Yesterday was a day of intense Olympic haze. It began with a visit to an Olympics VIP Lounge thanks to one of my friends who has a Chase Visa credit card. Little did I know something like this existed, but I shouldn’t have been surprised knowing the exclusivity that comes with event like the Olympics. We had gone to this lounge thrilled that we would be getting free breakfast — as a student, there is always a massive excitement that comes with free food. We left with four free tickets to see the semi-finals of Olympic Tennis at Wimbledon. None of us had really been keeping up with Olympic Tennis, so we weren’t sure what we were in for. All we knew was that it was going to be one of the best days we’d spent in London.

As we walked up to Wimbledon, it felt like a dream. Earlier this summer the Wimbledon championships took place, and an event like that seemed so far off from anything I’d ever be able to attend. And now, I was walking into the grounds where those games had taken place. We had to go through airport-style security to get into the grounds, and once we were in we looked up at a giant board with the day’s order of play only to see the following names listed next to Centre Court — Roger Federer, Serena Williams and Andy Murray. We all looked at each other and literally jumped up and down out of excitement. We were about to see some of the best tennis players in the world, when an hour ago we were happy enough getting free breakfast.

The first match, Roger Federer against Juan Martín del Potro, had the audience on the edge of their seats for a solid five hours, but those fives hours flew by. Later I found out that this was the longest Olympic tennis match ever played. Second match — Serena Williams against Victoria Azarenka. This match wasn’t nearly as thrilling. Serena pretty much dominated the court the entire time. And the third match, Andy Murray against Novak Djokovic, was by far the most exciting match of the day.

It was clear from the moment that Murray walked on the court that he had home court advantage. The stands were filled with Brits. I don’t think I’ve ever seen so many Union Jacks. Most of these Brits had spent the entire day drinking, drinking was allowed in the stands of the court, so by the time the match started they were rowdier than they had been all day. I couldn’t even count the number of time that I heard “C’mon Andy!” during the match.

And, boy did they take silence for their player seriously. If you made even the slightest noise during the game, you got a handfull of glares from the Brits surrounding you — unless you were a baby. One family had a baby with them that looked a couple of weeks old. Every time the baby made a noise, everyone looked at it, but then couldn’t resist its cuteness so they just smiled.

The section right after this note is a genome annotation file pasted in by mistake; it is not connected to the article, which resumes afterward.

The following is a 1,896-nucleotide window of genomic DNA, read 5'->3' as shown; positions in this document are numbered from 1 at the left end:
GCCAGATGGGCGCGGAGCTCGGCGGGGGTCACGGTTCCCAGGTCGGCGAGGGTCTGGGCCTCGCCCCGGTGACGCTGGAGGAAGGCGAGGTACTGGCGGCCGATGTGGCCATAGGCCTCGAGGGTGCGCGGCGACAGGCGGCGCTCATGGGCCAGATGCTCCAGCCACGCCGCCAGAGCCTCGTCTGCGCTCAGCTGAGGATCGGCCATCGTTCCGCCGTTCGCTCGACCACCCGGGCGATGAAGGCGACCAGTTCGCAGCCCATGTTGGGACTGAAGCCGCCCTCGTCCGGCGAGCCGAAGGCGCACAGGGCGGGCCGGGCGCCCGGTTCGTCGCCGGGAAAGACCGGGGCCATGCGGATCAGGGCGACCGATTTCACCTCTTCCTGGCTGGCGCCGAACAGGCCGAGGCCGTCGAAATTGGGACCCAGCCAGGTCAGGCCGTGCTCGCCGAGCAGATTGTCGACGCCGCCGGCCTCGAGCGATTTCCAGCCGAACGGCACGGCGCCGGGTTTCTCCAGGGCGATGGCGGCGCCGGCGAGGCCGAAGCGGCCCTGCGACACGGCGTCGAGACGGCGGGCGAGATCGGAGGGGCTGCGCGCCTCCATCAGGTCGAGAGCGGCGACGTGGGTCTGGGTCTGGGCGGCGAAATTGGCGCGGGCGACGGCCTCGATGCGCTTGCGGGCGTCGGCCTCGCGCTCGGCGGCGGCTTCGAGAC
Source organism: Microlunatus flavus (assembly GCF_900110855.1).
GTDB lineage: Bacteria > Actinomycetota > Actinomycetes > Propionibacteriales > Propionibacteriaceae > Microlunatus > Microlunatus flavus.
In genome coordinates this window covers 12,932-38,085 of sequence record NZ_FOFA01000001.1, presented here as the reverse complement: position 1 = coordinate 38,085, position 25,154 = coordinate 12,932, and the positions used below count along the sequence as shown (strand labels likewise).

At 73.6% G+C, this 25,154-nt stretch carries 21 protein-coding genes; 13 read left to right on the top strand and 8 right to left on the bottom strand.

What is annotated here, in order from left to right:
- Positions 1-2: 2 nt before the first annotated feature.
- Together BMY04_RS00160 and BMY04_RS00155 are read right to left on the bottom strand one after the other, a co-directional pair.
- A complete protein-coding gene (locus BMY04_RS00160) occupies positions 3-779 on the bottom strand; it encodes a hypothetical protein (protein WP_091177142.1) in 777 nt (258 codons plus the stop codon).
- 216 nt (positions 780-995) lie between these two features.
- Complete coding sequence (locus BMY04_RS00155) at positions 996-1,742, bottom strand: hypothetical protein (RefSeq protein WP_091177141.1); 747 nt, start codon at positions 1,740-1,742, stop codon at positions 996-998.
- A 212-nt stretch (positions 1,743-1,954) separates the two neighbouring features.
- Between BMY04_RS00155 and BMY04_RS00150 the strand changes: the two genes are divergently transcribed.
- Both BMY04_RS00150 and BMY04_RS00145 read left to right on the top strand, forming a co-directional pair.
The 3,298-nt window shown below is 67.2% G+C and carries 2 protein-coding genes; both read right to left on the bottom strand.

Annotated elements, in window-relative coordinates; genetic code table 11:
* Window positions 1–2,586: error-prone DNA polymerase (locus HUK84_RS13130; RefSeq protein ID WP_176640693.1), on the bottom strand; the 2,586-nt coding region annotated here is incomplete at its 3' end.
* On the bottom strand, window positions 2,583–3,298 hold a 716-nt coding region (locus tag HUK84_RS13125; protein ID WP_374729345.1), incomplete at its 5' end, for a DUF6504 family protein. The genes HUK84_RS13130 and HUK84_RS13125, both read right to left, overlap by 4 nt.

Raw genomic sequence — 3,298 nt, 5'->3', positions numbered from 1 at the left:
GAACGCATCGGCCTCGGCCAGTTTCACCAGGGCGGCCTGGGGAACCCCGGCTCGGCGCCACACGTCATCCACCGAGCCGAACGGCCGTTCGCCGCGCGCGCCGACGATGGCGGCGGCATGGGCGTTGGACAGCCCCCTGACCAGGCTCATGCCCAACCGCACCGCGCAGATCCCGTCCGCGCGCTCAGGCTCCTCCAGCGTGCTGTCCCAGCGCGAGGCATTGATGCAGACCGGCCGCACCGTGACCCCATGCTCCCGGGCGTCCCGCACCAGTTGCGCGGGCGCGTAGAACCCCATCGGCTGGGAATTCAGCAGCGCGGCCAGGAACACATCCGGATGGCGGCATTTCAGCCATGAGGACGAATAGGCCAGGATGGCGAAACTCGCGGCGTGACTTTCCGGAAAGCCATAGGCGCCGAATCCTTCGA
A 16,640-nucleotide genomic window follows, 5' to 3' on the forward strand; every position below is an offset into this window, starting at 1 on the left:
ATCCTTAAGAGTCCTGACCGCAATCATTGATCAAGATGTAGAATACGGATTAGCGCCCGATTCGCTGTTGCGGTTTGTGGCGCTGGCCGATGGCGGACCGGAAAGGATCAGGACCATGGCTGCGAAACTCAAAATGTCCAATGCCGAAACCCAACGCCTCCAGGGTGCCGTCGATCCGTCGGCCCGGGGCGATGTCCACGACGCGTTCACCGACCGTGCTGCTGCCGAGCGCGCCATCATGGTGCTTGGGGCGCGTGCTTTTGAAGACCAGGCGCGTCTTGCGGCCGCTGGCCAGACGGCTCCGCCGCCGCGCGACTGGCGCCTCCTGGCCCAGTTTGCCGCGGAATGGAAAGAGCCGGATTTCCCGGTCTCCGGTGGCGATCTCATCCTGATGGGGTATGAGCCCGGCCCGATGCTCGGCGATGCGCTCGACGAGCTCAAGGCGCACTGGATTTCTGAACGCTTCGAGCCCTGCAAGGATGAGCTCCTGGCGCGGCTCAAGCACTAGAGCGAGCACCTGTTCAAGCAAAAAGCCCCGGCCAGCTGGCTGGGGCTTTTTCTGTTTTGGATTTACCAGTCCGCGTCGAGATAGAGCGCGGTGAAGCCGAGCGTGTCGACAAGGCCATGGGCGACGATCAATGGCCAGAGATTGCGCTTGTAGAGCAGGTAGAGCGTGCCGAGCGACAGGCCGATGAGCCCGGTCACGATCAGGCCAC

When Murray won the match, everyone in the stadium was on their feet screaming. Union Jacks were everywhere. The lights from cameras flashing where shining throughout the crowd. Murray, himself, looked like he was going to cry from happiness, and he was clearly soaking up the glory of winning this match at home. He couldn’t get enough of the crowd, and at one point he even just laid back in a chair with his hands over his face and listened to the cheers surrounding him. And his fans wouldn’t leave. They hung around until he left the stadium cheering for him with every move he made. Talk about a sports celebrity.

As we made our way home on the tube, I still couldn’t believe I had spent my entire day watching tennis at Wimbledon for free. I could go on about the politics behind those free tickets, and the fact that they were being handed out at a VIP Lounge for credit card holders, but I’ll let you draw your own conclusions about that. All I know is that I was extremely thankful that I was in the right place at the right time to receive those tickets, and that seems to be the trick to getting tickets to a lot of Olympic events. I’m not sure if that really makes them “Everyone’s Games” as they are branded, but they are sure somebody’s games…

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